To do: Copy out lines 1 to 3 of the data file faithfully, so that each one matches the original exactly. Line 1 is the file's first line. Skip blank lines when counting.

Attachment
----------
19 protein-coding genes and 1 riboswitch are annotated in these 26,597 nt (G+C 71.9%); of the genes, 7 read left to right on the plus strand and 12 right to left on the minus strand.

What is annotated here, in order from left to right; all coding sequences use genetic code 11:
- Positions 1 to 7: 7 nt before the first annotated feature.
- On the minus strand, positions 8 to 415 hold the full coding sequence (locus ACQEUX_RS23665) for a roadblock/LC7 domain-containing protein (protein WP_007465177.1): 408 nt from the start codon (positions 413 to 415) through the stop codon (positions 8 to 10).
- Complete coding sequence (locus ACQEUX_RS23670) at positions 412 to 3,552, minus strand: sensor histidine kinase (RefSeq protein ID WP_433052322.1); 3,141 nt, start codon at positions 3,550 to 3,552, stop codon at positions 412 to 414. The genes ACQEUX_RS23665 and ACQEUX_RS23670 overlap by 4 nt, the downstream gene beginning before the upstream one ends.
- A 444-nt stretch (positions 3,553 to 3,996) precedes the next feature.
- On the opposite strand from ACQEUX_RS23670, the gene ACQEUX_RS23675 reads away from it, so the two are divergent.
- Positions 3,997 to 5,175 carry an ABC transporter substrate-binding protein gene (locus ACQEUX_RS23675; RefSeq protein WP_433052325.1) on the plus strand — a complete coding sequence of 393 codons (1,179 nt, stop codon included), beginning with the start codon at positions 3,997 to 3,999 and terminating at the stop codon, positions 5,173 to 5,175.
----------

19 protein-coding genes and 1 riboswitch are annotated in these 26,597 nt (G+C 71.9%); of the genes, 7 read left to right on the plus strand and 12 right to left on the minus strand.

What is annotated here, in order from left to right; all coding sequences use genetic code 11:
- Positions 1 to 7: 7 nt before the first annotated feature.